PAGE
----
On both occasions, the Jouberts were able to retrieve their footage and equipment, more or less intact. That wouldn’t have been the case in the days of raw film stock, or even videotape.

For her part, Beverly was able to see the humour in the disaster – afterwards.

“It was an expensive mistake,” she said. “But . . . without us having the energy and determination to really get out there, even though it’s into unknown territory, we wouldn’t have been able to capture the unusual footage that we did.”

Dereck has become a true believer in High-Definition and all things digital.

“It allows us to do a whole lot of things we couldn’t do before,” he said, “from shooting in low light to shooting extensively. With film, I would wait and wait and wait for a certain behaviour, and sometimes miss it. Whereas now, with HD, we can say, ‘It’s going to happen; we’ll start shooting now.’ And we’re covered. It really does increase the range.”

Going digital has resulted in longer work days, though.

“It has filled up our day. Now, when we go back to camp afterwards, we download all that footage, have to put it onto hard drives, protect those hard drives, back up the hard drives. We’re working from four in the morning to midnight.”

National Geographic’s Big Cat Initiative has established an emergency fund to help endangered animals wherever they’re found.

Dereck said it’s one thing for scientists and stakeholders to be involved; it’s important, too, that “people in middle America who will never see a wild lion be involved, because it affects all of us.”

The continent of Africa is vast, and much of what happens there – much that is good – rarely makes it into the Western news media.

“Botswana is the shining hope of Africa, not only for Africans, but for African wildlife,” Dereck said. “There are vast tracts of land – I think it’s 47 per cent – that still have wildlife, which is enormous. The Botswana government, when they were alerted to the fact that the big cats were in danger, immediately stopped hunting lions. You can’t shoot a lion in Botswana anymore. This is a very, very wildlife- and environment-friendly country,” he said. “Rwanda, with all its problems – 10 million people locked in a real conflict problem, with a burgeoning population and a diminishing wildlife resource – takes conservation very, very seriously. There’s massive protection in place for the gorillas, in this tiny country that’s home to possibly half the world’s remaining mountain gorillas. So we’ve seen a lot of hope in African countries, the ones that we deal with certainly.”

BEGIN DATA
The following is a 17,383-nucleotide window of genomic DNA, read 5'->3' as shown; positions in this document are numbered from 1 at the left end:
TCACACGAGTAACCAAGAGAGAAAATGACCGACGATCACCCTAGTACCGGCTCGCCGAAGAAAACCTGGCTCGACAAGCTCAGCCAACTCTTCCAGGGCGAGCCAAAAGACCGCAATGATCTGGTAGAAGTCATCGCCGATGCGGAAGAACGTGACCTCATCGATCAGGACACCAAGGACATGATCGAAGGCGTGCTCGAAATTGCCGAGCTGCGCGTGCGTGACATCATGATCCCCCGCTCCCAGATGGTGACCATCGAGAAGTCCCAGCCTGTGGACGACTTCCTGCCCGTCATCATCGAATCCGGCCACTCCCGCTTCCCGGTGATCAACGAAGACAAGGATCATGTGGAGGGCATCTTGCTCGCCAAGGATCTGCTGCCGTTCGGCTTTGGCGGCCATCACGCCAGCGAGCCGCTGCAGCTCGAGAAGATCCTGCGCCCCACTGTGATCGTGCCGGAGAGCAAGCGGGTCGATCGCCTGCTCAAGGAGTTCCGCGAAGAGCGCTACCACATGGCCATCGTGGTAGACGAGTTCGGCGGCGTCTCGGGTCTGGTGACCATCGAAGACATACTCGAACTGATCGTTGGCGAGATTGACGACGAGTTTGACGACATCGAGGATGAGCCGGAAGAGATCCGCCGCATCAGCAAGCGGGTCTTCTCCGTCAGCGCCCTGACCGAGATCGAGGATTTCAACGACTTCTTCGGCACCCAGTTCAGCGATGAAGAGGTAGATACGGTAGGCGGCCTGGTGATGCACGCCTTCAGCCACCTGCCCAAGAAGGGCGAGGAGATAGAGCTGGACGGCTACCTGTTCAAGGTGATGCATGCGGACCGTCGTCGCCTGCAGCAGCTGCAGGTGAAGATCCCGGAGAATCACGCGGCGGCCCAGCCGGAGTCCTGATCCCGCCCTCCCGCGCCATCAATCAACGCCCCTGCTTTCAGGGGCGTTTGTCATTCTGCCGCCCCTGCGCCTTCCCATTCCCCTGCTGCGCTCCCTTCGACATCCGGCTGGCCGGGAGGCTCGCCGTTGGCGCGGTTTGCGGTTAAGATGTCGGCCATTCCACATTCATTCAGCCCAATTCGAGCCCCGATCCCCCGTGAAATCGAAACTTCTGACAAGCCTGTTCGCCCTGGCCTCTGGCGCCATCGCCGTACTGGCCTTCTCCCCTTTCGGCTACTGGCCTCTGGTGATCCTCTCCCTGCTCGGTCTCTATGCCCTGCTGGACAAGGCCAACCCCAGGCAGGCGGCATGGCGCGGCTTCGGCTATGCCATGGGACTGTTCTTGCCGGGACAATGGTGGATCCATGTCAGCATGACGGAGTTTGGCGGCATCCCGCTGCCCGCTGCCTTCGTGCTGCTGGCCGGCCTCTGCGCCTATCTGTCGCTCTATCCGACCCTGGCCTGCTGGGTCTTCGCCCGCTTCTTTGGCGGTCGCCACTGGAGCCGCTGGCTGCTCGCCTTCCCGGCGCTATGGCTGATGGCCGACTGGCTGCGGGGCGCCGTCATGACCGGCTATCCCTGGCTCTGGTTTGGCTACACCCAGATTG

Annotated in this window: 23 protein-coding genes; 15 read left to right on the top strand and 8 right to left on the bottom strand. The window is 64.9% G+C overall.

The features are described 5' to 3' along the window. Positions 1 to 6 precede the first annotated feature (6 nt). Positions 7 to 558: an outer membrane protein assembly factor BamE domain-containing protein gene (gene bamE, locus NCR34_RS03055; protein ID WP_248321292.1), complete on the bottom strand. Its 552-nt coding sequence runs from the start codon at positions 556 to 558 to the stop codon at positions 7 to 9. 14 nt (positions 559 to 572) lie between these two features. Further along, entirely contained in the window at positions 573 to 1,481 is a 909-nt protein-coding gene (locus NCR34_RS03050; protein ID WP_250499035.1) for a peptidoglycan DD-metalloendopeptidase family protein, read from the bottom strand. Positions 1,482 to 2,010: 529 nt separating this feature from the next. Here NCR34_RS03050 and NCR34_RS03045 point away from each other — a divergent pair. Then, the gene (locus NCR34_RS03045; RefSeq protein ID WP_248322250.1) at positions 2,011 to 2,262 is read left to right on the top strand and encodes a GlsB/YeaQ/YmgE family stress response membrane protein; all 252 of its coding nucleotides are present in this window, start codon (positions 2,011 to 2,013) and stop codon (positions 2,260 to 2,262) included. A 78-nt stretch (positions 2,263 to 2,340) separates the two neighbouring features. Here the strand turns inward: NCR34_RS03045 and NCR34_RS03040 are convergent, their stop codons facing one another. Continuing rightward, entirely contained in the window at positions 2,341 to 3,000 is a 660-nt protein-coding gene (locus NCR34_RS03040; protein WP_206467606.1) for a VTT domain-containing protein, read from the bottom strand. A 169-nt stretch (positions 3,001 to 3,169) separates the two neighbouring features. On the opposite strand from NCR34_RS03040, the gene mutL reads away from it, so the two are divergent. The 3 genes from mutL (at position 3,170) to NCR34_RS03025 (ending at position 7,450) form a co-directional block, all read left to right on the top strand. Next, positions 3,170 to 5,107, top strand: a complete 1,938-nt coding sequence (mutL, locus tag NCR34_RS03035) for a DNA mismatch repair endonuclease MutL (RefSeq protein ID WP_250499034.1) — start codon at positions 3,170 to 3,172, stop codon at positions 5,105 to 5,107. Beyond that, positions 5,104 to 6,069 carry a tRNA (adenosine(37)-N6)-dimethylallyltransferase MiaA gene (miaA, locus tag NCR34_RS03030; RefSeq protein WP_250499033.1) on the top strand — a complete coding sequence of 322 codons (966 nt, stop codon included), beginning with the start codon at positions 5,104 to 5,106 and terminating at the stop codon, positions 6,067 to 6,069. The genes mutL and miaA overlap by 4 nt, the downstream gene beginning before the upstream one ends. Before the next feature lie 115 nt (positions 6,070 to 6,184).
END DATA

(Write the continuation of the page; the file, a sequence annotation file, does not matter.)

Beverly acknowledges that many Africans chafe at the common outside view of Africa as a monolithic continent long on problems and short on solutions.

“I often hear people say, ‘Oh, the whole of Africa is in trouble.’ You can’t generalize. It’s a continent with many different countries that are completely different from one another. My hope is that, as the Western world looks in, we all acknowledge those countries that are doing good,” she said.

“Botswana is very open to looking at the issues and making sure those issues get solved. Not all countries are like that. There’s no corruption in Botswana, the way there is in other African countries. It’s important that countries like Botswana be recognized and acknowledged for the good they do. We’re hoping that other countries in Africa take a look at what Botswana’s doing and possibly see their own future.”

The Jouberts believe that wildlife conservation – and saving lions – is closely tied to the economic and social well-being of indigenous people.

“One of the big things that gives us hope is leadership in Africa,” said Dereck. “I think there’s a new generation of presidential leaders emerging that is really serious about the environment. If you look at Botswana’s President Khama, this is a man who’s deeply intelligent and deeply concerned about the environment, and particularly the wildlife of his country.”

The world’s surviving wild lion population is in trouble, but it isn’t finished yet, Dereck said. Time is passing, but there’s still time left.

“If we all agree there is a problem, we can focus our attention and efforts to solving it. If we can do that, there’s hope – because we can swing this thing around very, very fast,” he said.

“One of the characteristics of big cats is that they breed quite fast. We have the land. Something like 84 per cent of Africa is uninhabited. We have a fast-breeding species, with lions, with most cats. We have the political will. A lot of these forces are coming together, right now. That is our hope: that in the end, we can do something positive about this, and something positive will come out of it.”